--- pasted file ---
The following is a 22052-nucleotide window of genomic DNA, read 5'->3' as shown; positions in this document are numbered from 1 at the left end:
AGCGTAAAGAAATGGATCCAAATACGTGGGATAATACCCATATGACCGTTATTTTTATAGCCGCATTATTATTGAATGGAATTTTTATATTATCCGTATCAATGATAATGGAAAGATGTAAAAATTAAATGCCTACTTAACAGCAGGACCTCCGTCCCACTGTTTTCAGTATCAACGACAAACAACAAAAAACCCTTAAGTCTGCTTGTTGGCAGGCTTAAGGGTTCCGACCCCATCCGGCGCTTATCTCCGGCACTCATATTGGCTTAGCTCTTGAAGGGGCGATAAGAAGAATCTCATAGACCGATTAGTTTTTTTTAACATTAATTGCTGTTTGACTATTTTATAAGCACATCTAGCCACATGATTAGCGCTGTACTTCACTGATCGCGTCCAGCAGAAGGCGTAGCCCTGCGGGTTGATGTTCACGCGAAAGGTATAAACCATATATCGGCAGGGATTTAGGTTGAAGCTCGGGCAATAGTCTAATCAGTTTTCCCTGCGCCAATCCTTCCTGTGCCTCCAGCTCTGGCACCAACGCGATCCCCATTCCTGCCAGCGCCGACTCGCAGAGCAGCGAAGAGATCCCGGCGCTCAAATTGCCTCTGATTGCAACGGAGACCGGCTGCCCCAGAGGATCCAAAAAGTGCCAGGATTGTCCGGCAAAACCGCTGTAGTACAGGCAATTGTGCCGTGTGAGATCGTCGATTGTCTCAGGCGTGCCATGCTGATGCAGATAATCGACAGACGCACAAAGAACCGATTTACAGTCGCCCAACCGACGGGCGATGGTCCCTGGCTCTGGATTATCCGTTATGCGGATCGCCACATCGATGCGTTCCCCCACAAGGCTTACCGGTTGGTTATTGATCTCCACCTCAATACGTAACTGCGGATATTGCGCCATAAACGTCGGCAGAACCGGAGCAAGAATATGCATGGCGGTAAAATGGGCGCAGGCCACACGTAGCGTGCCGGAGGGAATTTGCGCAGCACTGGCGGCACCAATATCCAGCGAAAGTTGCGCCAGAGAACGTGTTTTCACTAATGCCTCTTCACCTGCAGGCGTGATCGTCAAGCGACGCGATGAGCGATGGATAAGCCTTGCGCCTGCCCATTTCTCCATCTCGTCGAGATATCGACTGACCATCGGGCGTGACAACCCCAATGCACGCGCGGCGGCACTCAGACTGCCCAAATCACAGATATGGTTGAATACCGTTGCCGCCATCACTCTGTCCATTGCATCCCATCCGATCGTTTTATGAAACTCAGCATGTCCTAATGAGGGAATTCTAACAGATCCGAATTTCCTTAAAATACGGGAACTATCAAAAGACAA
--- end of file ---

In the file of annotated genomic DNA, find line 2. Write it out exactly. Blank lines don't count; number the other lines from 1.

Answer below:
AGCGTAAAGAAATGGATCCAAATACGTGGGATAATACCCATATGACCGTTATTTTTATAGCCGCATTATTATTGAATGGAATTTTTATATTATCCGTATCAATGATAATGGAAAGATGTAAAAATTAAATGCCTACTTAACAGCAGGACCTCCGTCCCACTGTTTTCAGTATCAACGACAAACAACAAAAAACCCTTAAGTCTGCTTGTTGGCAGGCTTAAGGGTTCCGACCCCATCCGGCGCTTATCTCCGGCACTCATATTGGCTTAGCTCTTGAAGGGGCGATAAGAAGAATCTCATAGACCGATTAGTTTTTTTTAACATTAATTGCTGTTTGACTATTTTATAAGCACATCTAGCCACATGATTAGCGCTGTACTTCACTGATCGCGTCCAGCAGAAGGCGTAGCCCTGCGGGTTGATGTTCACGCGAAAGGTATAAACCATATATCGGCAGGGATTTAGGTTGAAGCTCGGGCAATAGTCTAATCAGTTTTCCCTGCGCCAATCCTTCCTGTGCCTCCAGCTCTGGCACCAACGCGATCCCCATTCCTGCCAGCGCCGACTCGCAGAGCAGCGAAGAGATCCCGGCGCTCAAATTGCCTCTGATTGCAACGGAGACCGGCTGCCCCAGAGGATCCAAAAAGTGCCAGGATTGTCCGGCAAAACCGCTGTAGTACAGGCAATTGTGCCGTGTGAGATCGTCGATTGTCTCAGGCGTGCCATGCTGATGCAGATAATCGACAGACGCACAAAGAACCGATTTACAGTCGCCCAACCGACGGGCGATGGTCCCTGGCTCTGGATTATCCGTTATGCGGATCGCCACATCGATGCGTTCCCCCACAAGGCTTACCGGTTGGTTATTGATCTCCACCTCAATACGTAACTGCGGATATTGCGCCATAAACGTCGGCAGAACCGGAGCAAGAATATGCATGGCGGTAAAATGGGCGCAGGCCACACGTAGCGTGCCGGAGGGAATTTGCGCAGCACTGGCGGCACCAATATCCAGCGAAAGTTGCGCCAGAGAACGTGTTTTCACTAATGCCTCTTCACCTGCAGGCGTGATCGTCAAGCGACGCGATGAGCGATGGATAAGCCTTGCGCCTGCCCATTTCTCCATCTCGTCGAGATATCGACTGACCATCGGGCGTGACAACCCCAATGCACGCGCGGCGGCACTCAGACTGCCCAAATCACAGATATGGTTGAATACCGTTGCCGCCATCACTCTGTCCATTGCATCCCATCCGATCGTTTTATGAAACTCAGCATGTCCTAATGAGGGAATTCTAACAGATCCGAATTTCCTTAAAATACGGGAACTATCAAAAGACAA